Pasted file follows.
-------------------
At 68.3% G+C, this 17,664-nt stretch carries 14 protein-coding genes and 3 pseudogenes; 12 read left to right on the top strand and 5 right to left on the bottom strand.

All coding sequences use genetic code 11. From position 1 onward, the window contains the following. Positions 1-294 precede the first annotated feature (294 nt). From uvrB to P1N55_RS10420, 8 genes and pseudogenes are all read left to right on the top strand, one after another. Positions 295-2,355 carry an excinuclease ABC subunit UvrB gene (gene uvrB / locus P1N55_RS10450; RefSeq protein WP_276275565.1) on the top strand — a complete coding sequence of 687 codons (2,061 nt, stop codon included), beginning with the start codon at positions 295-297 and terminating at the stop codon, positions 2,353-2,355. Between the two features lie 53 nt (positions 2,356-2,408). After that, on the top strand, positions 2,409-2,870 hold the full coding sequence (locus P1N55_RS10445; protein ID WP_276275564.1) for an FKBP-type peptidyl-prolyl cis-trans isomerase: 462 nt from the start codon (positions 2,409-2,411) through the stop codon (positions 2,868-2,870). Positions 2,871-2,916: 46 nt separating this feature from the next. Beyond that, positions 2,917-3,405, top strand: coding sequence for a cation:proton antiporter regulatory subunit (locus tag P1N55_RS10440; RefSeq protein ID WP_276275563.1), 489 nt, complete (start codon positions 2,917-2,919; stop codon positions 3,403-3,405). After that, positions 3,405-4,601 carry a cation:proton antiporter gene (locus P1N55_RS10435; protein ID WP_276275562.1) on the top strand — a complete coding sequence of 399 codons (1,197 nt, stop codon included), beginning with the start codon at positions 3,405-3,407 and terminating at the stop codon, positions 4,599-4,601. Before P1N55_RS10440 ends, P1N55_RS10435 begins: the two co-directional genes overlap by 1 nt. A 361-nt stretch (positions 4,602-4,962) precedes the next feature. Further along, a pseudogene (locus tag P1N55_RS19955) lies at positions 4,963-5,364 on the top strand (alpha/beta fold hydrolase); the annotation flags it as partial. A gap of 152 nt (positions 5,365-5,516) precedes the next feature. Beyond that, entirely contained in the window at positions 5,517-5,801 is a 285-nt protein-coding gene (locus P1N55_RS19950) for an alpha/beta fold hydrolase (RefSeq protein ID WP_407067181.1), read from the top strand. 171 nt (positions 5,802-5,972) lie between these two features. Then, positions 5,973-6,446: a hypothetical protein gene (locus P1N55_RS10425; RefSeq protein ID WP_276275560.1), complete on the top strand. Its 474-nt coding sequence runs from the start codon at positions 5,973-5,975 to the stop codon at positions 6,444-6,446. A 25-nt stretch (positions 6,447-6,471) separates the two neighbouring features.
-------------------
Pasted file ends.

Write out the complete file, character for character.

At 68.3% G+C, this 17,664-nt stretch carries 14 protein-coding genes and 3 pseudogenes; 12 read left to right on the top strand and 5 right to left on the bottom strand.

All coding sequences use genetic code 11. From position 1 onward, the window contains the following. Positions 1-294 precede the first annotated feature (294 nt). From uvrB to P1N55_RS10420, 8 genes and pseudogenes are all read left to right on the top strand, one after another. Positions 295-2,355 carry an excinuclease ABC subunit UvrB gene (gene uvrB / locus P1N55_RS10450; RefSeq protein WP_276275565.1) on the top strand — a complete coding sequence of 687 codons (2,061 nt, stop codon included), beginning with the start codon at positions 295-297 and terminating at the stop codon, positions 2,353-2,355. Between the two features lie 53 nt (positions 2,356-2,408). After that, on the top strand, positions 2,409-2,870 hold the full coding sequence (locus P1N55_RS10445; protein ID WP_276275564.1) for an FKBP-type peptidyl-prolyl cis-trans isomerase: 462 nt from the start codon (positions 2,409-2,411) through the stop codon (positions 2,868-2,870). Positions 2,871-2,916: 46 nt separating this feature from the next. Beyond that, positions 2,917-3,405, top strand: coding sequence for a cation:proton antiporter regulatory subunit (locus tag P1N55_RS10440; RefSeq protein ID WP_276275563.1), 489 nt, complete (start codon positions 2,917-2,919; stop codon positions 3,403-3,405). After that, positions 3,405-4,601 carry a cation:proton antiporter gene (locus P1N55_RS10435; protein ID WP_276275562.1) on the top strand — a complete coding sequence of 399 codons (1,197 nt, stop codon included), beginning with the start codon at positions 3,405-3,407 and terminating at the stop codon, positions 4,599-4,601. Before P1N55_RS10440 ends, P1N55_RS10435 begins: the two co-directional genes overlap by 1 nt. A 361-nt stretch (positions 4,602-4,962) precedes the next feature. Further along, a pseudogene (locus tag P1N55_RS19955) lies at positions 4,963-5,364 on the top strand (alpha/beta fold hydrolase); the annotation flags it as partial. A gap of 152 nt (positions 5,365-5,516) precedes the next feature. Beyond that, entirely contained in the window at positions 5,517-5,801 is a 285-nt protein-coding gene (locus P1N55_RS19950) for an alpha/beta fold hydrolase (RefSeq protein ID WP_407067181.1), read from the top strand. 171 nt (positions 5,802-5,972) lie between these two features. Then, positions 5,973-6,446: a hypothetical protein gene (locus P1N55_RS10425; RefSeq protein ID WP_276275560.1), complete on the top strand. Its 474-nt coding sequence runs from the start codon at positions 5,973-5,975 to the stop codon at positions 6,444-6,446. A 25-nt stretch (positions 6,447-6,471) separates the two neighbouring features.